Songs from a DIY Donkey | Jackson Free Press | Jackson, MS

Songs from a DIY Donkey


Jayson Triplett performs as Ming Donkey One Man Band. His roots include a stint as a punk rocker.

Never in a hurry and always full of character, the Ming Donkey One Man Band mixes roots-music styles with a street artist's sensibility. Ming Donkey is a persona of Starkville musician and visual artist Jayson Triplett. He performs with a "less is best" approach, accompanying his guitar playing and singing with rhythm from drums and cymbals he plays with his feet.

Triplett has performed for 20 years, but started in a different musical sphere from Ming Donkey. A native of Louisville, Miss., Triplett got involved with the punk-rock music scene in Starkville while a student at Mississippi State in the early '90s. Starkville's relatively isolated location required Triplett and other musicians to be self-starters. "There were enough like-minded people that we helped each other out," he says.

The musicians would make their own recordings and stage house shows, often hosting upcoming touring bands that were willing to make the detour to Starkville. Jackson attorney and artist David McCarty was a MSU student then and attended many of these shows, including one of Triplett's early band's especially intense performance.

"They played so fast and so loud, they kept blowing the circuit breaker and the power kept kicking off in the house," McCarty says. "It was awesome."

Triplett was part of a succession of Starkville punk bands throughout the '90s, including White Trash Superman (which also featured Marsh Nabors, currently of Jackson's Overnight Lows) and the Grumpies. White Trash Superman took musical cues from the driving post-punk bands heard on college radio during that time, but the Grumpies had a more uncomplicated approach.

"The songs were real simple, with very fast playing," Triplett says. A trio that paired Triplett's youthful voice with the near chipmunk pitched singing of bassist Amy Frisby, the Grumpies played speedy punk anthems, many of them clocking in at less than two minutes in length.

The group learned on the local level, releasing records and touring the United States and Canada. "We were very much into the 'do-it-yourself' mentality," Triplett says. "We set up our own shows. It was very economical. We toured in a car, which influenced our sound."

The Grumpies wound down in 2000, and Triplett moved to New Orleans, where he played with the Riverbaggers, a band that explored roots-music styles. He also began experimenting with a more stripped-down approach, playing duo gigs with a bass player. Wanting to expand the sound at one of these shows, Triplett threw in some rhythm.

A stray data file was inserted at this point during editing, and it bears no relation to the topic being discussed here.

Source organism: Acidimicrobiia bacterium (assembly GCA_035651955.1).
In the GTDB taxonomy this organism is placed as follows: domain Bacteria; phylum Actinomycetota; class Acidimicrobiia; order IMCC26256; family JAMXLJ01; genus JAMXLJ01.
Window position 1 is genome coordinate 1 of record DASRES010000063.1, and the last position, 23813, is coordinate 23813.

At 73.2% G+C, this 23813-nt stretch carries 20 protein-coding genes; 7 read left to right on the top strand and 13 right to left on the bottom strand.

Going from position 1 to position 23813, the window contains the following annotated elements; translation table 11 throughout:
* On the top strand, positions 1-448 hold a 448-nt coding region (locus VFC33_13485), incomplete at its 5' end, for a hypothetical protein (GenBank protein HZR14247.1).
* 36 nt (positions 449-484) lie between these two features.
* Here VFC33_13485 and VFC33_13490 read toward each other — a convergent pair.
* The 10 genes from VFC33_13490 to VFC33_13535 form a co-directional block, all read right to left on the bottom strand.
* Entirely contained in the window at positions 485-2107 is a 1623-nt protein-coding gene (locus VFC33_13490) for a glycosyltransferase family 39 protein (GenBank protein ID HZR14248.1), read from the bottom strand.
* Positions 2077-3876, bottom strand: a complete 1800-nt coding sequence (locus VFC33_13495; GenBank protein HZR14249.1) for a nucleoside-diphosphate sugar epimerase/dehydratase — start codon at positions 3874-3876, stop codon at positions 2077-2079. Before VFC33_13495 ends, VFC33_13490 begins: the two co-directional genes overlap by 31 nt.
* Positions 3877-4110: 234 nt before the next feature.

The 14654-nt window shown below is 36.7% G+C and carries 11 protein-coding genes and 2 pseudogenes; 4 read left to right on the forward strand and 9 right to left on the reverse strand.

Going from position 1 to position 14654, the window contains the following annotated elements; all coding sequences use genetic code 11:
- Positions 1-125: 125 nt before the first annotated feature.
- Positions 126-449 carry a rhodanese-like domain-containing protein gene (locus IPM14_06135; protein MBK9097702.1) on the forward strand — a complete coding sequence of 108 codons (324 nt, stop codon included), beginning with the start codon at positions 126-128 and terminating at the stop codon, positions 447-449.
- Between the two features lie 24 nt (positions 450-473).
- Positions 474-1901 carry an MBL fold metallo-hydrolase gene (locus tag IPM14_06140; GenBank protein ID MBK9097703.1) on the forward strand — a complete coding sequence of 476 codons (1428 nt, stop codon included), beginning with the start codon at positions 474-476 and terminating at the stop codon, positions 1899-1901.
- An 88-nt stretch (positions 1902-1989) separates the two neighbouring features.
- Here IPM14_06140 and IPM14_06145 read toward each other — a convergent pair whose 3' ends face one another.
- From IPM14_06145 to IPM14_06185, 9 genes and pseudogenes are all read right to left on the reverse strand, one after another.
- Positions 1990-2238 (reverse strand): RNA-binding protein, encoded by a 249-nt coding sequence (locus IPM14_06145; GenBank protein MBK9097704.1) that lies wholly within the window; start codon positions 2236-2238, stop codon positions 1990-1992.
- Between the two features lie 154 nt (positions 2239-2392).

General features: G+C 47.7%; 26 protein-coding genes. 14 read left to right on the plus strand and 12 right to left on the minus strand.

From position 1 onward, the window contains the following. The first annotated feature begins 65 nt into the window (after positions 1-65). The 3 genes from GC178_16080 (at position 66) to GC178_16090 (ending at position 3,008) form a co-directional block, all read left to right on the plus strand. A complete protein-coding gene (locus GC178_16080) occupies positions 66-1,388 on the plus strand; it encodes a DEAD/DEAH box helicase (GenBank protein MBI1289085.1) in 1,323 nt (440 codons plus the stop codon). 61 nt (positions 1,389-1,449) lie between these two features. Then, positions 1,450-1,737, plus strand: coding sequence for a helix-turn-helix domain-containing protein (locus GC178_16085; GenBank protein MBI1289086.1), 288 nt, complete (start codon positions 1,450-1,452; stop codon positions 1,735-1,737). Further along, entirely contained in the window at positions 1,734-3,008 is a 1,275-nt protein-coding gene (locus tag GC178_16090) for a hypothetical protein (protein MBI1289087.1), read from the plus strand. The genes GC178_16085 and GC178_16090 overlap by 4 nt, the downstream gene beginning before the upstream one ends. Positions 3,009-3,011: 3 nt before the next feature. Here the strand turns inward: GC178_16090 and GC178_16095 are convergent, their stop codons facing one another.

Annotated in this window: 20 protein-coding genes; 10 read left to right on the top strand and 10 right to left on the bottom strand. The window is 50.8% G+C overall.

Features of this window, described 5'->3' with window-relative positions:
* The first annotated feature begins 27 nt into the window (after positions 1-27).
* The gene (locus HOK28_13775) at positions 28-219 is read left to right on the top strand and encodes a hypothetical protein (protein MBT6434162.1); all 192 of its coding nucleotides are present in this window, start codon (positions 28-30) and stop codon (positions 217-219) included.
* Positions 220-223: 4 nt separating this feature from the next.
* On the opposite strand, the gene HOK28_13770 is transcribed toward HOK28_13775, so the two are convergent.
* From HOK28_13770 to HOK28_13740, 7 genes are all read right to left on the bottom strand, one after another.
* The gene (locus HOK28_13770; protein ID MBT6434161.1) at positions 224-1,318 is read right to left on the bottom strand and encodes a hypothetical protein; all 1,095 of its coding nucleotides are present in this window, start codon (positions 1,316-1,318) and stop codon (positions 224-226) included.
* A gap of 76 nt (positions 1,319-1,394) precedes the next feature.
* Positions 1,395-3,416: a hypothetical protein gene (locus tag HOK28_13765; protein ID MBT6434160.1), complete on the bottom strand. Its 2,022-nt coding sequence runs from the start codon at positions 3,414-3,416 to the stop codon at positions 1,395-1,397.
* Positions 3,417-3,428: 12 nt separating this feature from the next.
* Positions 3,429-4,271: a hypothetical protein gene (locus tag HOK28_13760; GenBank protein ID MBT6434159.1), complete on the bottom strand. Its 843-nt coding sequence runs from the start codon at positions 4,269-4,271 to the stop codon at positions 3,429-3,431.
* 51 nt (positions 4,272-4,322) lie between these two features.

"I had some drums in the back of my van," he says. "And so I pulled out the kick drum and hi-hat. I played along, and it gave a little bit more of a bounce to it."

Triplett continued on with the duo setting, leaving New Orleans for a brief stint in Oxford before returning to Starkville in 2002. He studied the work of southern traditional musicians and visual artists. He saw an ethic of "rural resourcefulness" in the work of self-taught visual artists like H.D. Dennis (creator of Margaret's Grocery in Vicksburg) that resonated strongly with his own punk efforts. He continued stripping down his music to working as a solo artist.

"You take on a room by yourself, so there is a little bit of a challenge to it," Triplett says. "It's all about resourcefulness and economy."

In the past few years, Triplett has performed as Ming Donkey, making regular stops in Jackson. He released a vinyl 45 in 2010. Reviews made connections between Ming Donkey and Mississippi blues, which Triplett appreciated, but rejects.

"I don't claim to be a blues artist," he says. "I prefer the category of DIY (do it yourself)." Keeping up practices he learned in punk rock, Triplett created the artwork for the single and screenprinted the covers.

McCarty has continued to follow Triplett's work. He enjoys the music, but notes the strong visual element of Triplett's show.

"It's fun just watching all the pieces jump around," McCarty says. "It's like going to the fair. There's some cranking, there's some moving around, there's feet going up and down, hands are flailing around. It's a really good show."

Triplett performs as Ming Donkey One Man Band at Ole Tavern (416 George St., 601-960-2700) Saturday, Jan. 28. For information on Ming Donkey, visit the Facebook page.

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